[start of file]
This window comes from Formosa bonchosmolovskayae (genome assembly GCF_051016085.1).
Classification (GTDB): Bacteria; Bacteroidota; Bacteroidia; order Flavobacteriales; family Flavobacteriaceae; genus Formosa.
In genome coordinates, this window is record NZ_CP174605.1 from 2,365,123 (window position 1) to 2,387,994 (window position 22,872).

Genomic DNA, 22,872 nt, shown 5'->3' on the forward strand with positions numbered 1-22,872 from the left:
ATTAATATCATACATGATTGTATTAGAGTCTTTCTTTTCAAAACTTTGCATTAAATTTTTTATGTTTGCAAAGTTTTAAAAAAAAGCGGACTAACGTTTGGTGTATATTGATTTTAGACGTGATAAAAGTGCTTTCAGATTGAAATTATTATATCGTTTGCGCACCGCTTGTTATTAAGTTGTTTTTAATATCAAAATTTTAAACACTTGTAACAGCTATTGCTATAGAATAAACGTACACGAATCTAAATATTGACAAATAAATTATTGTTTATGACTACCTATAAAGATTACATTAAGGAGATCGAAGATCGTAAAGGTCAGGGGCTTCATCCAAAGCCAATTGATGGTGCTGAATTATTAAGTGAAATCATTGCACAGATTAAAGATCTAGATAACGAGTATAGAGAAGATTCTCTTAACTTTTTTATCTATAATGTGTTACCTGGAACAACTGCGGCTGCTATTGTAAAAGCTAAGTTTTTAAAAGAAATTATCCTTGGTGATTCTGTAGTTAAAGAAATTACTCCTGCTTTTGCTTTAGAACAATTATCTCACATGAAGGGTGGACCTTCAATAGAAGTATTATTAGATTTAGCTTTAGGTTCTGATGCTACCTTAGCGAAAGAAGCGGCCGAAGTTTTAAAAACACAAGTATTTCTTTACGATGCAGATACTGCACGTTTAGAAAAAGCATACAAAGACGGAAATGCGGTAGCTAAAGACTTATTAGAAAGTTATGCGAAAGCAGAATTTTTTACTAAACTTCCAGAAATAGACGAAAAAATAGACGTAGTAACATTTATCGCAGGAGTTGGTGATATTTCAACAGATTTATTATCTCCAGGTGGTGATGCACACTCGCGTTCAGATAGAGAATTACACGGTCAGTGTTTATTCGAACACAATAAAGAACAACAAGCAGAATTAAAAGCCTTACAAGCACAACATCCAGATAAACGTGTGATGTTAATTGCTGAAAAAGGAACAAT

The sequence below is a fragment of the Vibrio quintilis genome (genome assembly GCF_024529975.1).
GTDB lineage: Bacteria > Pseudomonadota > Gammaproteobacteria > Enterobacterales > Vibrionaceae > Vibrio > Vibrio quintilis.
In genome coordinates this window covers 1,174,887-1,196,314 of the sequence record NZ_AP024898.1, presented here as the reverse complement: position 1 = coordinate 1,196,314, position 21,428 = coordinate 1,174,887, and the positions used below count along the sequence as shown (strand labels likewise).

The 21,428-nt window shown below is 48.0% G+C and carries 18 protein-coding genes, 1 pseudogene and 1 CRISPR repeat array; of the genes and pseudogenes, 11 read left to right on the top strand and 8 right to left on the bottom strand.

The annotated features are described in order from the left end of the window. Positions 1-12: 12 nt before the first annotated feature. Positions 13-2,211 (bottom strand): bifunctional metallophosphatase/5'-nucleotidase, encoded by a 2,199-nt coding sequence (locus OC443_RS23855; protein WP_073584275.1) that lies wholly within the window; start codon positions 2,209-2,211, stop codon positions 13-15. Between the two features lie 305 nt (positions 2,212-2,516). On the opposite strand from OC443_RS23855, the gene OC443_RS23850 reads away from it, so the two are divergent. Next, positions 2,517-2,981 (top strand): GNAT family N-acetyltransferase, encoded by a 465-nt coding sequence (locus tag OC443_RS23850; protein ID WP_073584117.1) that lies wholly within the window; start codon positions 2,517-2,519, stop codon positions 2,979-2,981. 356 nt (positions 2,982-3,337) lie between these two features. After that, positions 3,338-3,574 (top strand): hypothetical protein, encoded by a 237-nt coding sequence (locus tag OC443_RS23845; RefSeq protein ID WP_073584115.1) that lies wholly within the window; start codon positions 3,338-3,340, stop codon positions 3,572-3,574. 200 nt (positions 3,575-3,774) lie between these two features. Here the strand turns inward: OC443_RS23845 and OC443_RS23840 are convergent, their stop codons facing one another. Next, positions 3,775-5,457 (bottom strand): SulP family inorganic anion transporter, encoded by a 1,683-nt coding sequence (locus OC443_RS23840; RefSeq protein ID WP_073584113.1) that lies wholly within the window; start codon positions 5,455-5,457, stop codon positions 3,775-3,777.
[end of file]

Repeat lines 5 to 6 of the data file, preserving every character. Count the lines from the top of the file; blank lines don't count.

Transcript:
ATTAATATCATACATGATTGTATTAGAGTCTTTCTTTTCAAAACTTTGCATTAAATTTTTTATGTTTGCAAAGTTTTAAAAAAAAGCGGACTAACGTTTGGTGTATATTGATTTTAGACGTGATAAAAGTGCTTTCAGATTGAAATTATTATATCGTTTGCGCACCGCTTGTTATTAAGTTGTTTTTAATATCAAAATTTTAAACACTTGTAACAGCTATTGCTATAGAATAAACGTACACGAATCTAAATATTGACAAATAAATTATTGTTTATGACTACCTATAAAGATTACATTAAGGAGATCGAAGATCGTAAAGGTCAGGGGCTTCATCCAAAGCCAATTGATGGTGCTGAATTATTAAGTGAAATCATTGCACAGATTAAAGATCTAGATAACGAGTATAGAGAAGATTCTCTTAACTTTTTTATCTATAATGTGTTACCTGGAACAACTGCGGCTGCTATTGTAAAAGCTAAGTTTTTAAAAGAAATTATCCTTGGTGATTCTGTAGTTAAAGAAATTACTCCTGCTTTTGCTTTAGAACAATTATCTCACATGAAGGGTGGACCTTCAATAGAAGTATTATTAGATTTAGCTTTAGGTTCTGATGCTACCTTAGCGAAAGAAGCGGCCGAAGTTTTAAAAACACAAGTATTTCTTTACGATGCAGATACTGCACGTTTAGAAAAAGCATACAAAGACGGAAATGCGGTAGCTAAAGACTTATTAGAAAGTTATGCGAAAGCAGAATTTTTTACTAAACTTCCAGAAATAGACGAAAAAATAGACGTAGTAACATTTATCGCAGGAGTTGGTGATATTTCAACAGATTTATTATCTCCAGGTGGTGATGCACACTCGCGTTCAGATAGAGAATTACACGGTCAGTGTTTATTCGAACACAATAAAGAACAACAAGCAGAATTAAAAGCCTTACAAGCACAACATCCAGATAAACGTGTGATGTTAATTGCTGAAAAAGGAACAAT

The sequence below is a fragment of the Vibrio quintilis genome (genome assembly GCF_024529975.1).